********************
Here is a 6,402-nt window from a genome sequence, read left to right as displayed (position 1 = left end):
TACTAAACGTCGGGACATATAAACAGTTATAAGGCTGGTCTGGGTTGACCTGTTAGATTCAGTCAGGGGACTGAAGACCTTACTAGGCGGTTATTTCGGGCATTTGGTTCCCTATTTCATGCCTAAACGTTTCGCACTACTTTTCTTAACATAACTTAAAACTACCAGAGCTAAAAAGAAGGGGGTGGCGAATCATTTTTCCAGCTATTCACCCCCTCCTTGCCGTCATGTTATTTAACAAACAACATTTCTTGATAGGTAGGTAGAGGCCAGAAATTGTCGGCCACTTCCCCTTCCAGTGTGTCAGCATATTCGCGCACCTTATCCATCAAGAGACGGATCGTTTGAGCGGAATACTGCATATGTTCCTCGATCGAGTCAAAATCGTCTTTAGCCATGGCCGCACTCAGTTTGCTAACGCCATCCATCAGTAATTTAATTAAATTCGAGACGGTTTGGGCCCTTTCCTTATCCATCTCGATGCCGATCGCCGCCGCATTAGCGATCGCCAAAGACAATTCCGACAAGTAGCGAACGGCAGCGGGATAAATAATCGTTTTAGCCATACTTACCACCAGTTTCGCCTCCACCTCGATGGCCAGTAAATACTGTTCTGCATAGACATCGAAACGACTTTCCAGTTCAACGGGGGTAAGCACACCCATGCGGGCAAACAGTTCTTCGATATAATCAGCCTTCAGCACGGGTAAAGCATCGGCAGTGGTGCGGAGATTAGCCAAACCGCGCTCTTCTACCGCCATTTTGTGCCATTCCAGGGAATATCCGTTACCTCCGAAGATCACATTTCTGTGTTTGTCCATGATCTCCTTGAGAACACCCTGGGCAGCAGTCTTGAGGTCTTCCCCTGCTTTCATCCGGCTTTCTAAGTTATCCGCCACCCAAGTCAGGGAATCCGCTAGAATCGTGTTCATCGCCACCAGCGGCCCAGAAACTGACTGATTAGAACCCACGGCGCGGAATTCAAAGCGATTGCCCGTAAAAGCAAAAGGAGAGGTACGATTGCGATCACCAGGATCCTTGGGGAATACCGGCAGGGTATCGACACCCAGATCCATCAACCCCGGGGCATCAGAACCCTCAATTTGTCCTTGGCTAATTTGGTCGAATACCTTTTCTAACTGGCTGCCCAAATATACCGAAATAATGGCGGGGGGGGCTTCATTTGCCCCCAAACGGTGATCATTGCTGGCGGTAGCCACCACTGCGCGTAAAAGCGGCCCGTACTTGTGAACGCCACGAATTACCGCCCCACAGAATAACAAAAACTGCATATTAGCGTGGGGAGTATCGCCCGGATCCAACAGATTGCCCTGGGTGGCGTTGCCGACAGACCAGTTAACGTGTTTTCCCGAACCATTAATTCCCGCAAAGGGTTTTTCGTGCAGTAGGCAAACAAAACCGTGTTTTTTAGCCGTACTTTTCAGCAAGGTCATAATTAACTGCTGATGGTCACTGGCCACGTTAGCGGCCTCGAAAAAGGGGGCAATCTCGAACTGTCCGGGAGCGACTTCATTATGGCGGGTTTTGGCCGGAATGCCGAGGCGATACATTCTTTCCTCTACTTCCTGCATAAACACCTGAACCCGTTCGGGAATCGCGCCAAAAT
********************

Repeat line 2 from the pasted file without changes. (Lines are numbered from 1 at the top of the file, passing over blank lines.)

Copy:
TACTAAACGTCGGGACATATAAACAGTTATAAGGCTGGTCTGGGTTGACCTGTTAGATTCAGTCAGGGGACTGAAGACCTTACTAGGCGGTTATTTCGGGCATTTGGTTCCCTATTTCATGCCTAAACGTTTCGCACTACTTTTCTTAACATAACTTAAAACTACCAGAGCTAAAAAGAAGGGGGTGGCGAATCATTTTTCCAGCTATTCACCCCCTCCTTGCCGTCATGTTATTTAACAAACAACATTTCTTGATAGGTAGGTAGAGGCCAGAAATTGTCGGCCACTTCCCCTTCCAGTGTGTCAGCATATTCGCGCACCTTATCCATCAAGAGACGGATCGTTTGAGCGGAATACTGCATATGTTCCTCGATCGAGTCAAAATCGTCTTTAGCCATGGCCGCACTCAGTTTGCTAACGCCATCCATCAGTAATTTAATTAAATTCGAGACGGTTTGGGCCCTTTCCTTATCCATCTCGATGCCGATCGCCGCCGCATTAGCGATCGCCAAAGACAATTCCGACAAGTAGCGAACGGCAGCGGGATAAATAATCGTTTTAGCCATACTTACCACCAGTTTCGCCTCCACCTCGATGGCCAGTAAATACTGTTCTGCATAGACATCGAAACGACTTTCCAGTTCAACGGGGGTAAGCACACCCATGCGGGCAAACAGTTCTTCGATATAATCAGCCTTCAGCACGGGTAAAGCATCGGCAGTGGTGCGGAGATTAGCCAAACCGCGCTCTTCTACCGCCATTTTGTGCCATTCCAGGGAATATCCGTTACCTCCGAAGATCACATTTCTGTGTTTGTCCATGATCTCCTTGAGAACACCCTGGGCAGCAGTCTTGAGGTCTTCCCCTGCTTTCATCCGGCTTTCTAAGTTATCCGCCACCCAAGTCAGGGAATCCGCTAGAATCGTGTTCATCGCCACCAGCGGCCCAGAAACTGACTGATTAGAACCCACGGCGCGGAATTCAAAGCGATTGCCCGTAAAAGCAAAAGGAGAGGTACGATTGCGATCACCAGGATCCTTGGGGAATACCGGCAGGGTATCGACACCCAGATCCATCAACCCCGGGGCATCAGAACCCTCAATTTGTCCTTGGCTAATTTGGTCGAATACCTTTTCTAACTGGCTGCCCAAATATACCGAAATAATGGCGGGGGGGGCTTCATTTGCCCCCAAACGGTGATCATTGCTGGCGGTAGCCACCACTGCGCGTAAAAGCGGCCCGTACTTGTGAACGCCACGAATTACCGCCCCACAGAATAACAAAAACTGCATATTAGCGTGGGGAGTATCGCCCGGATCCAACAGATTGCCCTGGGTGGCGTTGCCGACAGACCAGTTAACGTGTTTTCCCGAACCATTAATTCCCGCAAAGGGTTTTTCGTGCAGTAGGCAAACAAAACCGTGTTTTTTAGCCGTACTTTTCAGCAAGGTCATAATTAACTGCTGATGGTCACTGGCCACGTTAGCGGCCTCGAAAAAGGGGGCAATCTCGAACTGTCCGGGAGCGACTTCATTATGGCGGGTTTTGGCCGGAATGCCGAGGCGATACATTCTTTCCTCTACTTCCTGCATAAACACCTGAACCCGTTCGGGAATCGCGCCAAAAT